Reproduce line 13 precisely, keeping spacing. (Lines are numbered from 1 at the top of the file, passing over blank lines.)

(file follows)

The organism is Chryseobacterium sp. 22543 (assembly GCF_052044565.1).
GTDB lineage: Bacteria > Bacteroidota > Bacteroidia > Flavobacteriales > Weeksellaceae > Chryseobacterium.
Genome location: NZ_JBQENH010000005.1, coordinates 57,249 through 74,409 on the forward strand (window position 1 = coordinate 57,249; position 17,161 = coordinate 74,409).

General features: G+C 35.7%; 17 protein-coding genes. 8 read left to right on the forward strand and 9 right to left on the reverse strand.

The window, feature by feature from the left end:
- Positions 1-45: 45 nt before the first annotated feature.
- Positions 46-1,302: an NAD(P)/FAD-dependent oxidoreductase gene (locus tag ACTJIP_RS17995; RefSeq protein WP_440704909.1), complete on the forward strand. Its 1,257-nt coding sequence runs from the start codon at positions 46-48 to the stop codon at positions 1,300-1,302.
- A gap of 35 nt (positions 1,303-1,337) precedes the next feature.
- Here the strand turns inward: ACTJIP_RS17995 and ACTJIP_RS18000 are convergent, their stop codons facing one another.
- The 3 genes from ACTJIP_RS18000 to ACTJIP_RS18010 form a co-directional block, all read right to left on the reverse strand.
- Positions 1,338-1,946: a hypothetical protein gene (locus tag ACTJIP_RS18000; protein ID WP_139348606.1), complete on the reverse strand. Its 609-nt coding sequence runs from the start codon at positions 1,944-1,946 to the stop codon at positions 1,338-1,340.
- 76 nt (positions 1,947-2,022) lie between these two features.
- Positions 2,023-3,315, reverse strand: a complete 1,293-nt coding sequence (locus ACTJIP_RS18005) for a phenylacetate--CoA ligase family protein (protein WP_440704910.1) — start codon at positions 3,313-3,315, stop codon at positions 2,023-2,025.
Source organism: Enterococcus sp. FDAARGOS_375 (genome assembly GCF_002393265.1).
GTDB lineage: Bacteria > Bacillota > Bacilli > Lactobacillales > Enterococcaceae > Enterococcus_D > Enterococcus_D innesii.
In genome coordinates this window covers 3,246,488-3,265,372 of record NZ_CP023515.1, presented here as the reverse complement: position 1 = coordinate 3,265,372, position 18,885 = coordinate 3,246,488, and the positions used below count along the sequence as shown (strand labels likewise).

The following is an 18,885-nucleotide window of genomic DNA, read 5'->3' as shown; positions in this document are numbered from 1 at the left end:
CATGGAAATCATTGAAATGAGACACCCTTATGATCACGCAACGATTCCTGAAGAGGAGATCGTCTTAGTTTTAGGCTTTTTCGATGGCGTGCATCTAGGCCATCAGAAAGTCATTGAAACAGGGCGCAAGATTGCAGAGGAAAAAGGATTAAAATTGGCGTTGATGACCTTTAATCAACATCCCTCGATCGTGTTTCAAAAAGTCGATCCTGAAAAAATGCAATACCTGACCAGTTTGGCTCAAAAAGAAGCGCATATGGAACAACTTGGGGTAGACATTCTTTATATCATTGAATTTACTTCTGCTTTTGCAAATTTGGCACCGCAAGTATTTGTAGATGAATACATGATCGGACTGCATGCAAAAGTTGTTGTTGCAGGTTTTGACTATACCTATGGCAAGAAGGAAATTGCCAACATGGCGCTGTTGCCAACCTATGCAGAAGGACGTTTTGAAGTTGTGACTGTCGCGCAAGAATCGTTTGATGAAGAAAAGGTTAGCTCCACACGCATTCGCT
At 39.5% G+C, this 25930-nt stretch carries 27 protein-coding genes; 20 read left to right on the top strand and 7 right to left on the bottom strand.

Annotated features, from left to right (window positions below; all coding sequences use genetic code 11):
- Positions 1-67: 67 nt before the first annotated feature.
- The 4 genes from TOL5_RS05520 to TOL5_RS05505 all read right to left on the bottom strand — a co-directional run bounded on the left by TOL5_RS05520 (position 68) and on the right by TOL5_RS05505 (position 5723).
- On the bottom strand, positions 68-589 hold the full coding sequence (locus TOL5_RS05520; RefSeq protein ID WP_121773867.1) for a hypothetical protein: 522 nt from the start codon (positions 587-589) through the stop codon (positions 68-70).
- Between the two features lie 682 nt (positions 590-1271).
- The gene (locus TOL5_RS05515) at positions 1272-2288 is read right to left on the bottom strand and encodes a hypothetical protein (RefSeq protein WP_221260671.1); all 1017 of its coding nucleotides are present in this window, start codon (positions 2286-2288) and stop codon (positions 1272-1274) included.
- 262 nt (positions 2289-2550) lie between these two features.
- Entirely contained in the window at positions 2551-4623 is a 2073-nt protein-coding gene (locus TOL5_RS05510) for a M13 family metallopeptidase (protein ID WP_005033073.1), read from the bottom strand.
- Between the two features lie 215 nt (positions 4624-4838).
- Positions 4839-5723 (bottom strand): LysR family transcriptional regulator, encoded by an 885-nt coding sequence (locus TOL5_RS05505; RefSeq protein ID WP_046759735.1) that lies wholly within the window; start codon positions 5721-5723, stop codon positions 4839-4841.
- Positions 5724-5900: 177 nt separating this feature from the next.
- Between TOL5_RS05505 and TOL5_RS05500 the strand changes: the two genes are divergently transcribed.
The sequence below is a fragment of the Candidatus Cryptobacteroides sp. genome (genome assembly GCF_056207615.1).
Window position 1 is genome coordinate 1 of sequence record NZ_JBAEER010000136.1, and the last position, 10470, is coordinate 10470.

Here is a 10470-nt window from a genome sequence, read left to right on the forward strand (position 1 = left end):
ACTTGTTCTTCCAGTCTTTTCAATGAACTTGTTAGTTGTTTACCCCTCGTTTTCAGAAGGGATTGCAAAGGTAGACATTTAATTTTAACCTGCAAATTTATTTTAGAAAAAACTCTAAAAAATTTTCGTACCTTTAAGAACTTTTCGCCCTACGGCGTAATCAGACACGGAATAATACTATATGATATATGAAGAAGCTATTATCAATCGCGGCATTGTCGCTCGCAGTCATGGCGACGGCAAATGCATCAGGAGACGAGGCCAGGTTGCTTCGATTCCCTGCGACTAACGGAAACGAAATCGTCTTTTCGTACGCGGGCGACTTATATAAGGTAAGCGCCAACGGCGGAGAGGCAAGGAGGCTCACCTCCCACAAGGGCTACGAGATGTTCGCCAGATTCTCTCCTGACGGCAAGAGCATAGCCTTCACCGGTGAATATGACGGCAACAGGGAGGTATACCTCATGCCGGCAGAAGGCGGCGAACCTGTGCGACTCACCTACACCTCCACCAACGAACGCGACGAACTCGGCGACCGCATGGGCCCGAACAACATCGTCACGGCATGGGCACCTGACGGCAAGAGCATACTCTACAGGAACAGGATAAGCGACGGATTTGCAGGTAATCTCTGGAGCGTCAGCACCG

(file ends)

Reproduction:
- Positions 2,023-3,315, reverse strand: a complete 1,293-nt coding sequence (locus ACTJIP_RS18005) for a phenylacetate--CoA ligase family protein (protein WP_440704910.1) — start codon at positions 3,313-3,315, stop codon at positions 2,023-2,025.